Amazon and Uber Suggest Delivering Coronavirus Testing Kits. Gig Workers Are Worried.
The suggestion comes as delivery and ride-share drivers are demanding better safety measures and labor protections
Technology titans Amazon and Uber this week hinted at separate future plans to deliver coronavirus testing kits in the midst of a national shortage of tests at hospitals and clinics.
On Wednesday, CNBC reported that Amazon Care, the company’s “virtual medical clinic” for Amazon employees, is in talks with Seattle officials to deliver at-home coronavirus testing kits to local residences in partnership with the Bill & Melinda Gates Foundation.
Meanwhile, Uber chief executive Dara Khosrowshahi declared on a Thursday call with analysts that his company is “looking to deliver” tests, but shared no further details.
Neither company has disclosed its plans, nor which agencies they would partner with. An Uber spokesperson told OneZero that specifics about what a testing kit delivery service would look like are not available at this time. Amazon did not immediately respond to a request for comment.
But gig workers, who make up a large percentage of the workforces of both companies — and who as independent contractors are excluded from protections such as paid sick leave, health insurance, and unemployment insurance — are concerned that any such effort would leave them exposed to coronavirus.
“This has to be near the top of the list of really stupid ideas,” Jeff Perry, an Uber and Amazon Flex driver in Sacramento told OneZero. “[Khosrowshahi] can’t even provide drivers with hand sanitizer, and he wants people to trust his company with their health care?”
The suggestion that gig economy delivery services could distribute coronavirus tests comes as gig workers are demanding better safety measures and labor protections — long-standing requests that are exacerbated by the coronavirus crisis. A petition signed by thousands of Uber and Lyft drivers asks the companies to provide two weeks of paid sick leave, compensation for sanitizing materials, and reclassification as employees under California’s Assembly Bill 5.
While office workers at tech companies like Amazon and Uber have been encouraged to avoid exposure to coronavirus by working from home, ride-share drivers have effectively become frontline responders as people forego public transportation or hail an Uber rather than call an ambulance.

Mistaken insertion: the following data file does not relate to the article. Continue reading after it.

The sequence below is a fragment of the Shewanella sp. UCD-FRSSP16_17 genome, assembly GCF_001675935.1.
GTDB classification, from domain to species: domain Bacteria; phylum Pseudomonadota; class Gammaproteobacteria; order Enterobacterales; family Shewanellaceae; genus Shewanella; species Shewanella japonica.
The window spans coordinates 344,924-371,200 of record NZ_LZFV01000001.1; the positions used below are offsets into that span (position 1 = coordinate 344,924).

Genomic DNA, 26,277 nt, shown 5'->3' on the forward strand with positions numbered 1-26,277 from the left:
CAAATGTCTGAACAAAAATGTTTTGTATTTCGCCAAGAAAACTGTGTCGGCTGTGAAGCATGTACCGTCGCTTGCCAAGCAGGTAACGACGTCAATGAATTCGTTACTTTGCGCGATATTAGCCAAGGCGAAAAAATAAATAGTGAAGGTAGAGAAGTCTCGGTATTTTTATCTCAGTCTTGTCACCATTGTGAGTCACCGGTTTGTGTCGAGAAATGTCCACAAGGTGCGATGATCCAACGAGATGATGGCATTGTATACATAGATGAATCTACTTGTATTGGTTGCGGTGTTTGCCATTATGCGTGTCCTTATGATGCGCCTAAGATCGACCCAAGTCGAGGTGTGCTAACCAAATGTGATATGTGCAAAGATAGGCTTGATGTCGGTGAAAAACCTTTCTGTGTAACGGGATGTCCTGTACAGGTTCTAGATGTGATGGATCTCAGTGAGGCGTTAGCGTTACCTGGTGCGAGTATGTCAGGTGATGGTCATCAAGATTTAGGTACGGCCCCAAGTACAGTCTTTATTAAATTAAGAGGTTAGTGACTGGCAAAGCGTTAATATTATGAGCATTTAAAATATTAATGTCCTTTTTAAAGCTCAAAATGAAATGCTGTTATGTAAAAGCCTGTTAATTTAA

Delivering Covid-19 testing kits would further expose gig workers to infection if Uber and Amazon intend to use these drivers.
Gig economy companies have offered these workers little help in dealing with the increased risk of their jobs. Amazon Flex drivers were told to stay home if sick, wash their hands frequently, and inform the company if they had been near a coronavirus patient — mandates that are ultimately helpful, but fail to consider the unique pressures that gig workers face. For Flex drivers, delivery quotas leave little time to sanitize their cars, and Uber drivers may be unable to discern whether a rider is sick if they’re not presenting with symptoms. After these conditions were widely reported, Uber, Lyft, and Amazon said workers could apply for compensation if they were diagnosed with coronavirus or advised by a doctor to self-quarantine. It’s unclear how many drivers have received financial support through these funding programs.
“If they would pay us decently and not do as they do with everything else — and if it was safe for me — I would [deliver testing kits],” said Kimberly James, a Georgia-based driver for Uber Eats and other food delivery platforms.
Perry also said he would consider the task, “but no way would I trust Uber to be the one to pull it off or trust that they are doing their part to ensure my safety.”
Many gig workers have no choice but to hit the road regardless of the danger. Khosrowshahi said ridership has plummeted up to 70% in cities like Seattle where there are now more than 900 confirmed coronavirus cases. On a Thursday call with reporters, Uber and Lyft drivers who signed the labor petition said many are switching to food delivery platforms such as DoorDash because demand is high and human contact is low.
At the moment, Silicon Valley is negotiating the role it will play in the fight against coronavirus. Google and Facebook have launched coronavirus portals, and Amazon pledged $20 million in research funding through its AWS Diagnostic Development Initiative.